Reserve Bank and the Treasury release book#
Reserve Bank of New Zealand
The Reserve Bank of New Zealand and the Treasury released today a book entitled “Testing stabilisation policy limits in a small open economy”.
This book contains the proceedings of a conference held in Wellington on June 12th this year. The conference included keynote papers and policy reviews by overseas experts in monetary and fiscal policies, plus a panel discussion by experts from the International Monetary Fund, the Organisation for Economic Cooperation and Development and Victoria University of Wellington. The brief of these experts was to critically review New Zealand's macroeconomic policy frameworks and consider whether alternative, possibly non-conventional, policy tools might be needed to better manage inflation, the exchange rate and economic growth over the business cycle. Some of the issues discussed at the Forum were those reviewed in the Supplementary Stabilisation Instruments report released earlier in the year.
The conference took place in the context of the increasing macroeconomic imbalances that have emerged in New Zealand over the past few years. While some of these imbalances have also been seen in other relatively fast growing economies, including Australia and the United States, this does not mitigate concerns over the eventual process of adjustment and potential implications for longer-term growth.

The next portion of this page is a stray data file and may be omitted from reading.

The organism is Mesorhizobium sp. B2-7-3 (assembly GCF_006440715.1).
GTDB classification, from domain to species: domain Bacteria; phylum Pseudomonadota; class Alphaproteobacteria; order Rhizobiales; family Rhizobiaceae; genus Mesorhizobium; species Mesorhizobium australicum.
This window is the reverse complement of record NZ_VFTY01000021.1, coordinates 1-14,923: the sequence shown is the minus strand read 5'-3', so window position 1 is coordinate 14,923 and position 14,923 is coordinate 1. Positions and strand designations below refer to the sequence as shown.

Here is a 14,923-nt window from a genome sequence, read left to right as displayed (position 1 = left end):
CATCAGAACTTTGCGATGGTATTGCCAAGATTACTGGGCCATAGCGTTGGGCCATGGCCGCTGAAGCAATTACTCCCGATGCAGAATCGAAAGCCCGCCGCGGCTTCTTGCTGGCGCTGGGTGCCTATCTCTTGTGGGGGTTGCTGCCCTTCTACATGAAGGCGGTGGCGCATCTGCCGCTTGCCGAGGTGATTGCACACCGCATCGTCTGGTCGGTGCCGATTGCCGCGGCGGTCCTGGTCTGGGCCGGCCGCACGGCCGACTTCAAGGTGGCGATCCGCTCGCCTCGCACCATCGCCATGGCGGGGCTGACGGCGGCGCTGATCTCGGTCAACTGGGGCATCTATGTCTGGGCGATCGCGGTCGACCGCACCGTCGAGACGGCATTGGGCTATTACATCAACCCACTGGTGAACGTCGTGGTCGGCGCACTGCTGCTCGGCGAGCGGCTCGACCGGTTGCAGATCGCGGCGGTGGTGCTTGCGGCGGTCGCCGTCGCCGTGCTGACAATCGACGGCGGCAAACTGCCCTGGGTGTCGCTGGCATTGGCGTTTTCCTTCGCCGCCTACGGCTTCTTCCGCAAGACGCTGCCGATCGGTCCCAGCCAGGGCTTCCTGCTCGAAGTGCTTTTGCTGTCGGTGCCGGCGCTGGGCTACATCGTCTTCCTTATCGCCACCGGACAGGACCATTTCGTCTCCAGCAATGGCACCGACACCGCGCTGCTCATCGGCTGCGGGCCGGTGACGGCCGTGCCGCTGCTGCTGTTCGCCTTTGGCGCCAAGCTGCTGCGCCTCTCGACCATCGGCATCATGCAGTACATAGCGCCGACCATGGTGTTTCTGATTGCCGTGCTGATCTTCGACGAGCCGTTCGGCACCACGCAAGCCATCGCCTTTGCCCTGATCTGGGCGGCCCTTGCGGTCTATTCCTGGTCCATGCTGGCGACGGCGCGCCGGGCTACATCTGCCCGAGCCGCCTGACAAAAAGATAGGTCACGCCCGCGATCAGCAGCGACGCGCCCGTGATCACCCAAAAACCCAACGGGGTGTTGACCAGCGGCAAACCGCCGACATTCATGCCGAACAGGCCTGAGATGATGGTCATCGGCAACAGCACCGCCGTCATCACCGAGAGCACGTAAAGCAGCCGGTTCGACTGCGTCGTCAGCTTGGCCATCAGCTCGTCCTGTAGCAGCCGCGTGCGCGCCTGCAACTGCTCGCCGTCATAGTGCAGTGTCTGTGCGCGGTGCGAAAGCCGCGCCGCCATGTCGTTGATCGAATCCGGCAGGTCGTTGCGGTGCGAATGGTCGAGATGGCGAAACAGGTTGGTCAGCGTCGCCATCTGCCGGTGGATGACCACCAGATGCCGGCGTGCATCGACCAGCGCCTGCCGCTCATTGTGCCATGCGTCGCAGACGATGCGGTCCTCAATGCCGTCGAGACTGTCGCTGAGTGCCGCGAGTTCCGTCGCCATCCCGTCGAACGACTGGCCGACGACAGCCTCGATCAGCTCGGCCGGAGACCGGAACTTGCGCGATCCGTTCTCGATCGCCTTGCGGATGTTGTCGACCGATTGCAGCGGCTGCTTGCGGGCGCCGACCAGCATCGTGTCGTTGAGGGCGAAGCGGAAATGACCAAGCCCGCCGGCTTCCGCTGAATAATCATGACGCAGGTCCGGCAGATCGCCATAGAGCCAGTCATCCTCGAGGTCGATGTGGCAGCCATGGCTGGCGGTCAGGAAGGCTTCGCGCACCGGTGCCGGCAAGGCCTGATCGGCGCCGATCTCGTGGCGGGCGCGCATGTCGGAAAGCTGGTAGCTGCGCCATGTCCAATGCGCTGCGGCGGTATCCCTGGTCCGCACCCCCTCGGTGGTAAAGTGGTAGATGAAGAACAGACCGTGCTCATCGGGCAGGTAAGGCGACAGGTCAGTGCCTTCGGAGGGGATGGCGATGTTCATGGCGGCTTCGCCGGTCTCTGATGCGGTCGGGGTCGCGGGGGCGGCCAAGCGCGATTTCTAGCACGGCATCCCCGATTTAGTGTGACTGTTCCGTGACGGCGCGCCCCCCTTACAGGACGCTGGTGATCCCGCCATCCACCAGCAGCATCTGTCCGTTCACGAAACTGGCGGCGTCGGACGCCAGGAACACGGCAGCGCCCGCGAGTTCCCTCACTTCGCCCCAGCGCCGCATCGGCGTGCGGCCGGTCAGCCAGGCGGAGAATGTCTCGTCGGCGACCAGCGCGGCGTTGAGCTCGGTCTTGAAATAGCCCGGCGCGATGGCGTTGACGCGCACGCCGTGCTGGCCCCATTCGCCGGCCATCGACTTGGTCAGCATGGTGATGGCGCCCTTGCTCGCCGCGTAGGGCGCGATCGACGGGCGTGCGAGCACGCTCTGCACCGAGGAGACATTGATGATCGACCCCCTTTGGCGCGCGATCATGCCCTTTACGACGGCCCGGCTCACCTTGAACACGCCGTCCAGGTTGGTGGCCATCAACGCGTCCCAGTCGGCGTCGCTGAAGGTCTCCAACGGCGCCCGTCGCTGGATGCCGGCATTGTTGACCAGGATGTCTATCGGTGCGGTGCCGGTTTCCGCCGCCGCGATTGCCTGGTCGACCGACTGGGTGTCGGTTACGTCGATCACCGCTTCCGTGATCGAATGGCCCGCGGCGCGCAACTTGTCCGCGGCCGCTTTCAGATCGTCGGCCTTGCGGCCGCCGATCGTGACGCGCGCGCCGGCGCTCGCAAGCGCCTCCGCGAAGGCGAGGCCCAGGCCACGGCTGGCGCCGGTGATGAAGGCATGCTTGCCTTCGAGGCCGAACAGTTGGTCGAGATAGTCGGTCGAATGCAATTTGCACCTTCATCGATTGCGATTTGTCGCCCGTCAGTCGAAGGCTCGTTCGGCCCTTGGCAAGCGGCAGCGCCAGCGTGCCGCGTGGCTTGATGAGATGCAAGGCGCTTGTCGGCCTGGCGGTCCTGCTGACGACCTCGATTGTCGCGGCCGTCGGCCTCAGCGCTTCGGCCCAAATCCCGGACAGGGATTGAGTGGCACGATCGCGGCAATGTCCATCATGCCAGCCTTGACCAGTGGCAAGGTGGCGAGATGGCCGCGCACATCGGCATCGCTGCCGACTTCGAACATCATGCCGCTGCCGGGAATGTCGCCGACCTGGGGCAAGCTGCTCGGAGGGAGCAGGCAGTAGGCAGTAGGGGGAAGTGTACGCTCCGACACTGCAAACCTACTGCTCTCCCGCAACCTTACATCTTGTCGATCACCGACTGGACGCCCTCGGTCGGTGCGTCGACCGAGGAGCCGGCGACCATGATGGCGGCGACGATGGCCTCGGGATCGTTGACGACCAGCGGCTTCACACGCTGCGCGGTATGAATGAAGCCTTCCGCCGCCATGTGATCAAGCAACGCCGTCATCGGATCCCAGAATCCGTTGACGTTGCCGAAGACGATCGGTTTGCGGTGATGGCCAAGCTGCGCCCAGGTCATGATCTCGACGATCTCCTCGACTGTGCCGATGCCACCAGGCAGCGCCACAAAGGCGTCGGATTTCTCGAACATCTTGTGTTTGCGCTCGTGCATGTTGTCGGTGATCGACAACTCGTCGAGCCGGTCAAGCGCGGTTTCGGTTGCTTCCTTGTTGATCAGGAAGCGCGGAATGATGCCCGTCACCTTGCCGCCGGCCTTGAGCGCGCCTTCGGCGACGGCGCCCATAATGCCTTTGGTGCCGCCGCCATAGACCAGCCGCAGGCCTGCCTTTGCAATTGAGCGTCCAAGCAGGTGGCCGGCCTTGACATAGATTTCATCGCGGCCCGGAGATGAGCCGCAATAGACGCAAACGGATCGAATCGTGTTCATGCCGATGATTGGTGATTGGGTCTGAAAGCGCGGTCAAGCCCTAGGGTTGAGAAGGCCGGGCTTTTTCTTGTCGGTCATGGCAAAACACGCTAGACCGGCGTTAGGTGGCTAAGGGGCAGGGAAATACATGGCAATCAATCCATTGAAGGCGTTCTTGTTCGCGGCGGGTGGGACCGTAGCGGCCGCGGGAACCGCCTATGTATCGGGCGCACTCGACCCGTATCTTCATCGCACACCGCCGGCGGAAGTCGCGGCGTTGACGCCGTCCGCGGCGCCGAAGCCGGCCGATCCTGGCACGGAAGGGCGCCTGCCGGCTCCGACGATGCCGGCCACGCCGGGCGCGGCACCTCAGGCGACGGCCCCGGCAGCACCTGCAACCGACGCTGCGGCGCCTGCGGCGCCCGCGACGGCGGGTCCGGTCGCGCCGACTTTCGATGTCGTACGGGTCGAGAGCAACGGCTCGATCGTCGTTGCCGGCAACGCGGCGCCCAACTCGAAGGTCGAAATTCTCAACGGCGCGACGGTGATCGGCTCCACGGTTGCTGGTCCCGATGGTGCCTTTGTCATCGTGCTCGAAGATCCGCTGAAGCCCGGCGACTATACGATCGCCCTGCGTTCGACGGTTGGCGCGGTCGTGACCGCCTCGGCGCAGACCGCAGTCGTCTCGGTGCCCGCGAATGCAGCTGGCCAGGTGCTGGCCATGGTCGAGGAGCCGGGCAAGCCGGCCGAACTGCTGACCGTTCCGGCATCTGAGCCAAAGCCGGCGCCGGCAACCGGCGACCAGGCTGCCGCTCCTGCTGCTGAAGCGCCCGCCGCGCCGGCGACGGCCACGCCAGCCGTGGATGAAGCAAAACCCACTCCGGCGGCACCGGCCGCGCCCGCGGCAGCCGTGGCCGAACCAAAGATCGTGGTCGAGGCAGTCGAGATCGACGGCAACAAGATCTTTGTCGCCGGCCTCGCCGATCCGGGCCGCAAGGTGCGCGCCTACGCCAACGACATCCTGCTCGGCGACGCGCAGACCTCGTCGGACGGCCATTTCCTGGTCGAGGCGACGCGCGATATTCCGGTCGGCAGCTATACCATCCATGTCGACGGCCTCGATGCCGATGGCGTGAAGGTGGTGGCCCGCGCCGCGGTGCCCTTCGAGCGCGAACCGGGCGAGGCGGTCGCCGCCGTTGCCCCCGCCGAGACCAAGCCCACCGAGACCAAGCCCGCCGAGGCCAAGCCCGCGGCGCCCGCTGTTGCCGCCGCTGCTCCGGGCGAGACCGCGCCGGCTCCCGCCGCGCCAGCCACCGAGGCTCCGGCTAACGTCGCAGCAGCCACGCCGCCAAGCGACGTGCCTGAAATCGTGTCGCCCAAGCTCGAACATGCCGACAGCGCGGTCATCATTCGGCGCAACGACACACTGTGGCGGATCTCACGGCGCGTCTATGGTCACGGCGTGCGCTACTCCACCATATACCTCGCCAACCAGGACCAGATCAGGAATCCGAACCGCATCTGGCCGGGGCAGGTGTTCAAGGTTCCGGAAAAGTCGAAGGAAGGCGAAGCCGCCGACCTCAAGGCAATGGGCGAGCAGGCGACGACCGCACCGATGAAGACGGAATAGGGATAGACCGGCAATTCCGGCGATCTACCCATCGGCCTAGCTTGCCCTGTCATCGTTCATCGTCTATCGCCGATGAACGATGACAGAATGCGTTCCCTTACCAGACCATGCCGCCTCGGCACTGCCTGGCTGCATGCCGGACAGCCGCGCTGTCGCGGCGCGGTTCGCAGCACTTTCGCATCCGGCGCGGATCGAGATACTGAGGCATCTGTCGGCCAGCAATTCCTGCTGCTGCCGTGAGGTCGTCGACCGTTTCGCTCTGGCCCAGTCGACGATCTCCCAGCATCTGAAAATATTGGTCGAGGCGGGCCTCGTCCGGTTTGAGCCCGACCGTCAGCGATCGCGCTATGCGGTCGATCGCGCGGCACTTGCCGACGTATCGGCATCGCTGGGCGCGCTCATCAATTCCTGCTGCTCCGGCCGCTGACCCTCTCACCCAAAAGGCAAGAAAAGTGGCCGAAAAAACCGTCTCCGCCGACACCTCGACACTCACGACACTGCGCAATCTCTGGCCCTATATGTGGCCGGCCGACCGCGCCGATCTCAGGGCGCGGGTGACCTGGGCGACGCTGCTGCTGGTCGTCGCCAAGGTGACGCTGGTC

The overall assessment of the invited speakers and discussants at the conference was that the essential elements of New Zealand’s macroeconomic policy institutions are sound and remain appropriate. Suggestions offered to potentially improve macroeconomic policy frameworks were mainly incremental in nature. Some participants also emphasised that swings in exchange rates and fluctuations in current account balances are often an essential part of the processes of adjusting to domestic and international shocks. Further, some expressed the view that recent international developments and the way they have impacted on New Zealand may have been unique.
Conference participants did not suggest, however, that policy makers in New Zealand can be complacent about the economic outlook or the role of macroeconomic policies in supporting improved long term economic performance. In addition, there was a concern among some that the current configuration of structural policy settings may act to amplify the effects of some of the shocks that hit the economy and thus contribute to the build-up of imbalances and pressure on macroeconomic policy.
The conference discussion suggested several areas of policy that warrant further scrutiny, including issues to do with (i) the role and conduct of monetary policy, (ii) the stabilisation role of fiscal policy, (iii) exchange rate behaviour and potential effects on productivity and (iv) structural policies, particularly as they relate to savings and incentives to invest in residential housing.
The material in this volume provides much food for thought for policy makers in New Zealand, and indeed policy makers in any small open economy charged with running independent policies in an increasingly integrated world.